Australia’s long-term, multi-level government commitment to competition policy in combination with broad-reaching reforms in the taxation system have, over the past decade, dramatically transformed the tobacco industry in this country.
Key factors affecting the industry in recent times have included: the phasing out of quotas on local crop production from the late 1980s; the August 1997 abolition of State licence fees on tobacco; the September 1999 merger of Rothmans and W.D & H.O. Wills and the subsequent entry of Imperial Tobacco Australia (resulting from a 16 per cent divestment of market share by sale of trademarks required of BATA by the Australian Competition and Consumer Commission to facilitate the merger); and, finally, the November 1999 changes to the tobacco excise regime1.
This paper describes recent developments in tobacco growing, manufacturing and retailing, and some of the major effects associated with changes in cigarette packaging and pricing.
Australia is a relatively minor producer of tobacco leaf (and getting smaller)3. All Australian leaf is sold locally and, historically, Australian production is about one half of the tobacco leaf required for manufacturers located in Australia, and proportionally trending smaller. Australian manufacturers have the option of sourcing tobacco leaf from a wide range of countries, but mainly source from the USA with some leaf also being imported from the Netherlands, China, Zimbabwe and the United Kingdom4.
Tobacco growing was largely concentrated into two major growing regions, the Ovens/Murray region of northern Victoria and the Mareeba district of Northern Queensland, with a small producing region in south-east Queensland. Around four per cent of tobacco leaf cultivation occurred in New South Wales but this has fallen to zero since the introduction of a NSW government scheme to buy out growers.
The number of growers in northern Queensland has also declined significantly. The Queensland government funded structural adjustment scheme has accelerated the rate of exits from tobacco farming. At the end of May 2002 there were 115 commercial growers in northern Queensland, at Mareeba, and six in southern Queensland, near Maroochydore.
The downward trend in Australian leaf output during the 1990s, see Table 1, follows on from declines in previous decades. Australian tobacco leaf production peaked in 1969-70 at a level of 17.2 million kilograms. Throughout the 1970s annual production was 15 million kilograms but had declined to around 13 million kilograms by the mid 1980s. This decline has been attributed to various factors including the downward trend in consumption of tobacco products, the effects of regulation (in particular, the removal of the high levels of assistance for tobacco growing as a result of the 1987 Industry Assistance Commission Review finding that tobacco was the most assisted agricultural crop in Australia) and the illegal growing and trading in tobacco leaf. An Australian National Audit Office analysis estimates that if illegal tobacco had been legally grown it would increase commercial output of Australian leaf by between 10-20 per cent a year.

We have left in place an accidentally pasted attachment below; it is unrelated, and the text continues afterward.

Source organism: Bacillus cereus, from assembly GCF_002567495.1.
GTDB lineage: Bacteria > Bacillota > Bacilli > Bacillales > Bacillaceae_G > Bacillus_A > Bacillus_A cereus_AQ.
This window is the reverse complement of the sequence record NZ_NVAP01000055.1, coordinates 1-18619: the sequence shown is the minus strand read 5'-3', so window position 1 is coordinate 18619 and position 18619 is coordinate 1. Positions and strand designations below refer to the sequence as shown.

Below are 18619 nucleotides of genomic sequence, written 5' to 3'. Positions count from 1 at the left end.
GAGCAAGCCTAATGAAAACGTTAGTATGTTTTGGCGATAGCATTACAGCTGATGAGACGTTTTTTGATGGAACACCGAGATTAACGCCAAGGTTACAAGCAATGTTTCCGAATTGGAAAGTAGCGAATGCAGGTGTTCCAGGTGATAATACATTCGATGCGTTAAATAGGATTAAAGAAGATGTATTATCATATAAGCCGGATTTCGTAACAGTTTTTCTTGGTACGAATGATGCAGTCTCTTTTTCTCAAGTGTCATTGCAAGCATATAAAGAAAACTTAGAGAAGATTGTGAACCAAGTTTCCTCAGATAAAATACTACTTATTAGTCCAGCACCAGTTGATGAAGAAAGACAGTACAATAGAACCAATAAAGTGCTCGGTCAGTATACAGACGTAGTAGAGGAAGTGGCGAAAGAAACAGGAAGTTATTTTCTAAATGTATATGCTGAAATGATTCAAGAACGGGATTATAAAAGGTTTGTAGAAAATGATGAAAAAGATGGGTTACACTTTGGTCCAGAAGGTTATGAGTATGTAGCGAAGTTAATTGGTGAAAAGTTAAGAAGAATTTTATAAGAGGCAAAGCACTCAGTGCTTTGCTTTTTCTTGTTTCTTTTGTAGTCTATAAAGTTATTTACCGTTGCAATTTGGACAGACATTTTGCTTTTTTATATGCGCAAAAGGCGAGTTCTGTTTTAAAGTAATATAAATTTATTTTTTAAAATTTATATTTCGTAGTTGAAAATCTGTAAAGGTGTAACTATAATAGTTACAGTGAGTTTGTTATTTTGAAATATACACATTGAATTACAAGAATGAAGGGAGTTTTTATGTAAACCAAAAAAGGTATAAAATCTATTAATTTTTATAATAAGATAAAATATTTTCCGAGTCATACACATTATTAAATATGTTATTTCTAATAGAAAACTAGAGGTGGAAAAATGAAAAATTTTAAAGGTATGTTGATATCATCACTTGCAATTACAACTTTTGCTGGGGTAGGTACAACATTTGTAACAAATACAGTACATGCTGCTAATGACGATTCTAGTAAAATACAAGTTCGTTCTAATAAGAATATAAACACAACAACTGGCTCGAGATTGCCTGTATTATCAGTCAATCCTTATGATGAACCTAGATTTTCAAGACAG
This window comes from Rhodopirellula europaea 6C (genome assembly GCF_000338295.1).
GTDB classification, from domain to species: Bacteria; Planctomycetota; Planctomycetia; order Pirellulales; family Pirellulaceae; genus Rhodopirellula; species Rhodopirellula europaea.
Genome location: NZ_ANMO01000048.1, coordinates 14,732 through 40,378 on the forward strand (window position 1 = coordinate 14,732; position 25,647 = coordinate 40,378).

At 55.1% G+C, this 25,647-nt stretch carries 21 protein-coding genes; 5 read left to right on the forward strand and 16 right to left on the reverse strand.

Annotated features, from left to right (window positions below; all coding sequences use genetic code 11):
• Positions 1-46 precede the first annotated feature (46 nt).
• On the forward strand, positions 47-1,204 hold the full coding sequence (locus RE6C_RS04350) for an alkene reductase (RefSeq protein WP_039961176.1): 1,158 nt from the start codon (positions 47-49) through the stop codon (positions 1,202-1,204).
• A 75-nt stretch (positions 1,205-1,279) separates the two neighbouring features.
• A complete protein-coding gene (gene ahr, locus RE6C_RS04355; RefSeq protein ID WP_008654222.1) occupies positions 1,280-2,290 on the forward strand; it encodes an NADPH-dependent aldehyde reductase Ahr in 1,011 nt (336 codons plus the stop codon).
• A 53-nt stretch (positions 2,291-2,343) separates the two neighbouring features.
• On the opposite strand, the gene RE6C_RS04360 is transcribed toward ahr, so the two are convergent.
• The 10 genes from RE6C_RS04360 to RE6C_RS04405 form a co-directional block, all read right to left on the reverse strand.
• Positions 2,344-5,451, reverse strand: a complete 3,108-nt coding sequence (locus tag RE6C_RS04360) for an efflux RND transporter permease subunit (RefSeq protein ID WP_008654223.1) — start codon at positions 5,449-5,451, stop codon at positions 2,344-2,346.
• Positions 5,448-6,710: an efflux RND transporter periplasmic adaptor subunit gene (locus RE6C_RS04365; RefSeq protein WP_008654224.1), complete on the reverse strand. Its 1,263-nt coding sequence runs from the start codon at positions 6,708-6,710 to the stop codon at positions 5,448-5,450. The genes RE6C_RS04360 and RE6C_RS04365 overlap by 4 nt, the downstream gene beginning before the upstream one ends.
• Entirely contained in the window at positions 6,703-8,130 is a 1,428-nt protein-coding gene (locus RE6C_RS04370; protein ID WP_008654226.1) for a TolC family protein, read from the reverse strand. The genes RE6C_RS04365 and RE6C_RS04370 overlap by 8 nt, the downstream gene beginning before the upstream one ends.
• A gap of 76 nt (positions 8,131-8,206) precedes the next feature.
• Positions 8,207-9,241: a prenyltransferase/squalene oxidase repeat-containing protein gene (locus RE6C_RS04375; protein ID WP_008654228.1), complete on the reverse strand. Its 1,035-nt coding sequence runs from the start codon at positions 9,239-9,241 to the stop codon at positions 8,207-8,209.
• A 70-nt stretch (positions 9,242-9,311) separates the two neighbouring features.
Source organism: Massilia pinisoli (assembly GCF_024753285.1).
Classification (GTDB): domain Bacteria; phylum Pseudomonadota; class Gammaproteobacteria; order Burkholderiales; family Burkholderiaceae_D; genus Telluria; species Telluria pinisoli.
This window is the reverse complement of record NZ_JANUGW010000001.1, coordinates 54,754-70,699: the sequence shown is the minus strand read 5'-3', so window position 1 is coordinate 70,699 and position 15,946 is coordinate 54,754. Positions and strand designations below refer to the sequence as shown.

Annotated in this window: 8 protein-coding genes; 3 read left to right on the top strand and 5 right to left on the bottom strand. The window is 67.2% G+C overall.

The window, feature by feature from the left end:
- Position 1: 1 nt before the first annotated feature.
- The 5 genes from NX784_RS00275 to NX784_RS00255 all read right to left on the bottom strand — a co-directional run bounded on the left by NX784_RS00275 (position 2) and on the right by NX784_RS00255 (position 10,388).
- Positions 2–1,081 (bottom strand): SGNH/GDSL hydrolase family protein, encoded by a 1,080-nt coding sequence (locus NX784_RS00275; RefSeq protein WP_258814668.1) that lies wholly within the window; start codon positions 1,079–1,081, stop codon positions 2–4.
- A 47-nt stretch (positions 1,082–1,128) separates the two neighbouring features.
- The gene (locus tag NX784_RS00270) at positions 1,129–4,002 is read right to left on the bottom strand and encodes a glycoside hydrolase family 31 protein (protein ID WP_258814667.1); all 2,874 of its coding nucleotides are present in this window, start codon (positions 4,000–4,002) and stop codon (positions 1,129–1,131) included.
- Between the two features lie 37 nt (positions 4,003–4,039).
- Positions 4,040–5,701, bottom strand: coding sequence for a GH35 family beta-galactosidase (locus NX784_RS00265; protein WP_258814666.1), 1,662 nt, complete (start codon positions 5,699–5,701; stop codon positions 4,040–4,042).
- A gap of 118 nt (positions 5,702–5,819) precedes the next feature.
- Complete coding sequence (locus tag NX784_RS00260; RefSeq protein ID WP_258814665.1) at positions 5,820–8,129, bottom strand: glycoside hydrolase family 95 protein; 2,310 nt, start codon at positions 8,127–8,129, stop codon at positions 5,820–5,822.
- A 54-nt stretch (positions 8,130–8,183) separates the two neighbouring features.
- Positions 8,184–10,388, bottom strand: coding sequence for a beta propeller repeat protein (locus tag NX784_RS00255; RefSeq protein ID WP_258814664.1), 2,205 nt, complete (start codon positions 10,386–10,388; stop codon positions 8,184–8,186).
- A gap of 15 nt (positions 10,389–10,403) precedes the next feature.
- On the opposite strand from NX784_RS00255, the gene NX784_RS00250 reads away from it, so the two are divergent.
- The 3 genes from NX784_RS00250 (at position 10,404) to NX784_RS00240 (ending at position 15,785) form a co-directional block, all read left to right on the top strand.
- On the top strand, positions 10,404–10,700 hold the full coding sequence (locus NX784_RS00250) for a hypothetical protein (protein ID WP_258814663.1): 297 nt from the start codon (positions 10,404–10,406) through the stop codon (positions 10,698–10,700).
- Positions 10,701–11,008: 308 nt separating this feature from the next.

The Tobacco Research & Development Corporation lists the following major factors as affecting trends:
- A continuing decline in Australian tobacco consumption coupled with manufacturing companies’ reductions in local sourcing. The effects have been to consolidate tobacco leaf production in northern Victoria, and to bring about a substantial reduction in north Queensland production.
- The deregulated tobacco leaf market place allows manufacturers to source leaf globally with the consequence that domestic leaf prices are strongly influenced by world global price trends, subject to grade differentials. The extent to which full exposure to international competition impacts on short term purchasing decisions is influenced by such variables as global prices, exchange rate movements, leaf quality and stock holdings in Australia. The level of the Australian dollar and the improvement in leaf quality has assisted the competitive position of Australian growers in recent years. However, recent increases in the value of the Australian dollar may partly reverse these gains.
- Rationalisation is occurring at an accelerated rate in the growing industry, and has occurred among manufacturers. There are now only two Australian manufacturers operating in Australia, Philip Morris and British American Tobacco Australasia.
- Ongoing need to provide manufacturers with high quality tobacco. Manufacturers continue to require growers to ensure tobacco leaf meets exacting quality requirements to avoid any problems with potential contaminants.
At the commencement of last year, BAT announced plans to substantially scale back domestic leaf purchases, withdrawing from the Mareeba district. Philip Morris had committed to longer-term contract purchases from northern Queensland but in the previous fortnight, it has been announced, via local ABC media, that the current harvest at Mareeba will be the last from this region. Discussion with the Commonwealth Department of Agriculture, Fisheries & Forestry confirmed that this harvest from Mareeba, estimated at one million kilos, would be the last brought by the manufacturers. Local industry representatives attribute the demise of their industry to international free trade arrangements. Tobacco production is expected to continue at normal levels in southern Queensland.
This leaves northern Victoria as the major production region for tobacco in Australia. Victorian growers continue to have a medium term contract, with both manufacturers, to grow around four million kilos a year.
Tobacco is considered to be an important crop in Victoria with 130 growers producing an average of four million kilograms each season equating to a farm gate value of $27 million. This tobacco is produced on approximately 1400 hectares. As this tobacco is manufactured domestically there is a consequent multiplier effect on employment and manufacturing investment8.